Bareman argues that New Zealand’s quarantine system is flawed, favoring team sports over individual athletes like those from his gym. Israel Adesanya alone, he feels, is more famous globally than the All Blacks, and thereby satisfies the “national interest” criterion required for quarantine prioritization.

“The New Zealand public, for the most part, get behind us and love us, but the government not so much,” said Bareman in an interview with Submission Radio. “It’s gonna be a very sad day if I and the team have to end up leaving and basing ourselves overseas. It will be done with a very heavy heart.”

“We just want to be treated like some of these mainstream sports. The All Blacks can come and go when they want. The All Blacks are the exact same as us. They can make many arguments across the board that we are bigger than the All Blacks at the moment.”

Eugene Bareman
PHOTO: NZ HERALD

The impact of New Zealand’s quarantine system on City Kickboxing has been profound, says Bareman, and he now sees no other option than to haul his entire operation onto more favorable shores.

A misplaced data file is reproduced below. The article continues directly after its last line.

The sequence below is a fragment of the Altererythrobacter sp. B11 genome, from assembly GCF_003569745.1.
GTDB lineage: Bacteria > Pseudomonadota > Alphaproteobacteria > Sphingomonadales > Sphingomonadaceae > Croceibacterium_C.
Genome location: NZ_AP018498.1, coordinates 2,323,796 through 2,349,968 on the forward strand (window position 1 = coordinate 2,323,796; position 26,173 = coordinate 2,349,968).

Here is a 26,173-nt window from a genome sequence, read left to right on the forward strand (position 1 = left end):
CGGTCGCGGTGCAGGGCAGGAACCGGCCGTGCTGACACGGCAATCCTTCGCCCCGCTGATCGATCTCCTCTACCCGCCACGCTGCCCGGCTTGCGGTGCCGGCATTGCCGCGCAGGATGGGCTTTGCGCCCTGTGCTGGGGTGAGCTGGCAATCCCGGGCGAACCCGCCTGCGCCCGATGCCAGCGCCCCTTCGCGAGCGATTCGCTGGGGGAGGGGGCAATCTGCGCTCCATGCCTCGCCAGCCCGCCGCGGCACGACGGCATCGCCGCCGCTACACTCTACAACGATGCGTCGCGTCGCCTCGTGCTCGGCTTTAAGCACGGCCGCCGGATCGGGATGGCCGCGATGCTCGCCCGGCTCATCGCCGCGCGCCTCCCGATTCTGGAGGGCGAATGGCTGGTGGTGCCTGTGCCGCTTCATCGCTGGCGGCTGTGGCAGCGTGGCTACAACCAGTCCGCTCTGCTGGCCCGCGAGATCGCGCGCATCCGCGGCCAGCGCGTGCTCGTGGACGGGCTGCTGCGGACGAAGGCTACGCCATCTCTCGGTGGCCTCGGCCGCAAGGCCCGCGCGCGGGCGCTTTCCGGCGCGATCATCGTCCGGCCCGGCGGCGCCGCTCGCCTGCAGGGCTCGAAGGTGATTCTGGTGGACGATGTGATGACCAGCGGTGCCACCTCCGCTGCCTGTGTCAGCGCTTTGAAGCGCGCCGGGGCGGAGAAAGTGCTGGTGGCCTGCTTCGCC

“We’ve been operating under these circumstances for two years since coronavirus hit now and we’ve kept the ball going,” Bareman continued. “But as a rough estimate, we’ve probably had half the amount of fights we should’ve in the last two years.”

“Across the board, we’re operating at a rough estimate of 50%. We just can’t continue to do that. It seems to me that a move is pretty imminent.”

City Kickboxing’s protests have elicited little sympathy from New Zealand Prime Minister Jacinda Ardern, who maintains that MMA athletes haven’t been treated unfairly by the quarantine system. In a lengthy Instagram post, City Kickboxing refuted the comments and outlined compelling reasons for the gym to receive the same dispensations afforded other national sporting teams.